After a couple centimeters of fresh, powdery snow, I went for a walk at the Strathcona Science Park along the North Saskatchewan River. In one area there were nearly a dozen spots where a magpie had dropped into the snow, leaving these beautiful impressions of its wing tips and long tail—thrown into beautiful detail by the low angle of the sun these days. I couldn’t tell what it was after under the snow, and I didn’t see any other magpie tracks outside of this one small area. If you have ever seen something similar, I’d love to hear you think this bird might have been up to.

A folio print of this image is for sale for whatever price you think is fair. Enter amount: $

A selection of my favourite landscape photographs from 2009

Several of my favourite Alberta landscape photographers have been posting small galleries of their past year’s best landscape photographs, so I decided to do the same. It was fun to look back through a year’s worth of photos, and impossible to decide which were my “favourite”. I decided to pick one favourite photo from each of the locations in Alberta that I regularly make photographs including: Jasper National Park, Waterton National Park, and the Icefields Parkway in the Rocky Mountains; and Ministik Lake Game Bird Sanctuary, Whitemud Ravine, Gold Bar Park, and the Strathcona Science Park closer to my home in Edmonton.

I’ve posted all of the photos below as a group (in chronological order) but I will also create a separate entry for each photo to provide extra details about the image like I usually do—just click on the link below each photo to go to it’s detail page. (It will take me a little while to get them all up)

I hope you enjoy this small collection, and I do always appreciate it if you leave a comment with your thoughts or reaction. Happy New Year, and I wish you many fine photographs in 2010!

Sun, shadow, fresh snow, and thin cloud on Mount Geraldine along the Icefields Parkway in Alberta, Canada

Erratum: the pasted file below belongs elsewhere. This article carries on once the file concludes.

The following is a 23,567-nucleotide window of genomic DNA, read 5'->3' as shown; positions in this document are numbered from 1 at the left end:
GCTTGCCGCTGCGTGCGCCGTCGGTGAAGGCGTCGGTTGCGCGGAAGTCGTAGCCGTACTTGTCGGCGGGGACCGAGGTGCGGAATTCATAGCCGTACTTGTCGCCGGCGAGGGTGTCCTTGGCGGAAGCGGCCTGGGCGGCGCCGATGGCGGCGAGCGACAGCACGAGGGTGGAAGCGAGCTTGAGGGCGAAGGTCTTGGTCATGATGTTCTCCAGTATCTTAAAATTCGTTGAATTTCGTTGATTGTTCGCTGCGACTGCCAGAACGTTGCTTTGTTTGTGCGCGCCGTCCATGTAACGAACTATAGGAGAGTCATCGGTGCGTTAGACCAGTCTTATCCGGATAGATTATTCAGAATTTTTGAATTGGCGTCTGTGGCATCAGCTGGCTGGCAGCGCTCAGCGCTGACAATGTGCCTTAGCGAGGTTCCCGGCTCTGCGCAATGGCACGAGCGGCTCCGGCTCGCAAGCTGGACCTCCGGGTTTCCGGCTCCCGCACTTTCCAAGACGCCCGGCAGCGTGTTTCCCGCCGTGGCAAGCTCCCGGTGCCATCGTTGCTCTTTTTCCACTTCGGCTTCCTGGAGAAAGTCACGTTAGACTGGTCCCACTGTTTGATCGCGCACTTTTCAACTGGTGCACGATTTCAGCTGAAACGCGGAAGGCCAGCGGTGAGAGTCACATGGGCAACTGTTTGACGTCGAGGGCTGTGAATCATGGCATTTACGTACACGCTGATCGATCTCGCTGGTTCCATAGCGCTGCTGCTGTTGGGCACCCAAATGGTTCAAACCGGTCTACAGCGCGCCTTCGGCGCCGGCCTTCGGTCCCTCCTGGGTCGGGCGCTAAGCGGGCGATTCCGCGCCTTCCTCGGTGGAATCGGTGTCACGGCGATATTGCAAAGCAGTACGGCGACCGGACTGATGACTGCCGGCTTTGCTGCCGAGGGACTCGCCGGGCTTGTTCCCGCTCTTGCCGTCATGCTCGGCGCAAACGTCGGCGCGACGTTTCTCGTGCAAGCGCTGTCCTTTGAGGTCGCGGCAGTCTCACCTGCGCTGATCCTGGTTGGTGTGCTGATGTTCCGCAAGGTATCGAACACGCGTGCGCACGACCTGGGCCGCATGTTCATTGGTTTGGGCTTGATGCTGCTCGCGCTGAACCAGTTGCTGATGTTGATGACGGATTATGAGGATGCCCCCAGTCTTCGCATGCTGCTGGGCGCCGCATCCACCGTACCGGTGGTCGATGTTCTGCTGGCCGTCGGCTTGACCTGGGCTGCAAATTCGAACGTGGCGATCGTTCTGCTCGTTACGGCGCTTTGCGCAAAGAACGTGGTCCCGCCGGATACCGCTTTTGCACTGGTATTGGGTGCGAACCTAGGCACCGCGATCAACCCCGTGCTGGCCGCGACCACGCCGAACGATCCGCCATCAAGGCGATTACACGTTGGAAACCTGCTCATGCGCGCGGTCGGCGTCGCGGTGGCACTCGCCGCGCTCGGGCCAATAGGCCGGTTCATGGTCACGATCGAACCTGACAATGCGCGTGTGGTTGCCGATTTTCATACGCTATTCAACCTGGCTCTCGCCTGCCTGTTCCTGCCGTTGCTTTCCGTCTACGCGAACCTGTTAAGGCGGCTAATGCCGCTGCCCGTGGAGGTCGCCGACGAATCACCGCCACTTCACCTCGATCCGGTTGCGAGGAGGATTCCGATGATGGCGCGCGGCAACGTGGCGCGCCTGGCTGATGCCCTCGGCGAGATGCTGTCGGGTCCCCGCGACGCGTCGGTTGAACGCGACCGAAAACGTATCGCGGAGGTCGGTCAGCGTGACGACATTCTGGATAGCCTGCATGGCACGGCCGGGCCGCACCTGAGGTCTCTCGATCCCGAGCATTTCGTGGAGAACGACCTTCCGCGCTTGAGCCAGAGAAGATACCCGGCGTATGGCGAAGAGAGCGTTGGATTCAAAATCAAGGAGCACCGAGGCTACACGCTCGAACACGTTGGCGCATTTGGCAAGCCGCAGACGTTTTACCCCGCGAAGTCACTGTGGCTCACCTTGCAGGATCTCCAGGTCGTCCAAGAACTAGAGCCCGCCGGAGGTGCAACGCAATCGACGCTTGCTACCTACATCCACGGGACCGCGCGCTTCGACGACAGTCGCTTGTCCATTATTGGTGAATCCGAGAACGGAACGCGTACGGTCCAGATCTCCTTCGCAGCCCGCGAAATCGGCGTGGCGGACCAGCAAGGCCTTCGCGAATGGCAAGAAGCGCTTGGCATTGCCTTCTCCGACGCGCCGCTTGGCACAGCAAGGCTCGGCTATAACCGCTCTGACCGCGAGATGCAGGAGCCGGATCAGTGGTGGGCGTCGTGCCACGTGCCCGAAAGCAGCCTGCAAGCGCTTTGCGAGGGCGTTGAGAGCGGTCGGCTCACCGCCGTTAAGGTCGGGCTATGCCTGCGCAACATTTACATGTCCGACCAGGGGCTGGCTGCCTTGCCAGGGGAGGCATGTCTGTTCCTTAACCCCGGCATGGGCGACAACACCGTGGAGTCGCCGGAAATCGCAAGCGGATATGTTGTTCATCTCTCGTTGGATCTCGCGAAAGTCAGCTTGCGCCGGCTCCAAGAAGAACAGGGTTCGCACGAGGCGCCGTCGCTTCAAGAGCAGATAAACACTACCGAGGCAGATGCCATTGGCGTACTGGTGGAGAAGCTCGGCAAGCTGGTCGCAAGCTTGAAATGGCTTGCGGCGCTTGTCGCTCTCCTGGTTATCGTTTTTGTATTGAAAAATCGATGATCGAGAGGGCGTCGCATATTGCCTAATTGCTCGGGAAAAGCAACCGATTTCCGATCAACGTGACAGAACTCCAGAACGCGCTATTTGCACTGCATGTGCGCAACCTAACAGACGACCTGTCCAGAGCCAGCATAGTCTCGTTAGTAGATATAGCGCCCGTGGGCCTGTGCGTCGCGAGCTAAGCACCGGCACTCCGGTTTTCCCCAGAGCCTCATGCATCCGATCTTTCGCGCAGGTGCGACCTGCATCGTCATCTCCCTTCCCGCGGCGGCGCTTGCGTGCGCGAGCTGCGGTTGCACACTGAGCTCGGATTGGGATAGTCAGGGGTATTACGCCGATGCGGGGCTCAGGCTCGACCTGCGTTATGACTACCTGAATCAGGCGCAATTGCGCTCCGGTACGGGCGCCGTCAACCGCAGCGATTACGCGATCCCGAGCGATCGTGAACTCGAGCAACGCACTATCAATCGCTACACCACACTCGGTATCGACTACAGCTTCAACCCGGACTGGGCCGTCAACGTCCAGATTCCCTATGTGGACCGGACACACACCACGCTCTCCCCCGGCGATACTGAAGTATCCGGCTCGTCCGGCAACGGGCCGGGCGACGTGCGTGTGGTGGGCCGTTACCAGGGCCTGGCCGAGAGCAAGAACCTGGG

Mountain Geraldine ridge

Along the Icefields Parkway [Click for more details]

A darkening sky on a cold winter day through the bare branches of aspen and poplar trees

Pale winter sky through poplar canopy

Ministik Lake (in the winter)

Delicate white flowers bloom in front of a background of fern

Chickweed blooms and fern

Waterton National Park

Low clouds loom at dusk over a glassy calm boreal lake

Brooding cloud over Ministik Lake

Ministik Lake (in the summer) (I know that’s cheating a little)

The evening sky is reflected in multiple channels of the Athabasca River in Jasper National Park

Athabasca River island at dusk

Jasper National Park

Several birch trees stand bare in front of subtle fall colour in the North Saskatchewan River valley

Birch stems and early autumn colour

Goldbar Park (North Saskatchewan River Valley)

Frost-covered willow thicket at dawn in the Whitemud Ravine in Edmonton, Alberta

Late autumn willow thicket

Whitemud Ravine [Click for more details]

Heavy frost coats young alders saplings during an extreme cold snap in Edmonton, Alberta

Ice fog frozen on alder saplings

Strathcona Science Park [Click for more details]

A folio print of this image is for sale for whatever price you think is fair. Enter amount: $

Wintery Porcupine

Here’s another short video clip of this porcupine I came across while out photographing along the North Saskatchewan River in the Strathcona Science Park. He (or she) was pretty small, maybe about the size of a beach ball, and was not going anywhere–if I moved too suddenly he’d pause from his eating, but he never left his spot. It’s hard to imagine how a porcupine can get enough nutrition out of the dried grass and seeds that he’s eating here to be able to survive the kind of cold that we’ve been getting lately, but I guess they do.

You can push the fullscreen but­ton (four out­ward arrows at the bottom-right of the video) to view it larger, or fol­low the link to watch a high-definition ver­sion at vimeo.com.

Goldeneye flock flying over river

This past year I upgraded my camera to the Canon 5DmkII, it’s a terrific camera that I’m very happy with, and one of the neat tricks it does is shoot high definition video. I don’t shoot too much video—I’m a stills photographer at heart, regardless of what the camera can do—but it is fun to try once in a while.

I took this short video this past week during the cold snap—it shows a small flock of Common Goldeneye (Bucephala clangula) ducks swimming in the river then taking off and flying, landing again a ways upriver. The ducks dive briefly under the water surface a couple of times before flying—my best guess is that they’re “de-icing” their wings (it was about -35° C that morning).

You can push the fullscreen button (four outward arrows at the bottom-right of the video) to view it larger, or follow the link to watch a high-definition version at vimeo.com.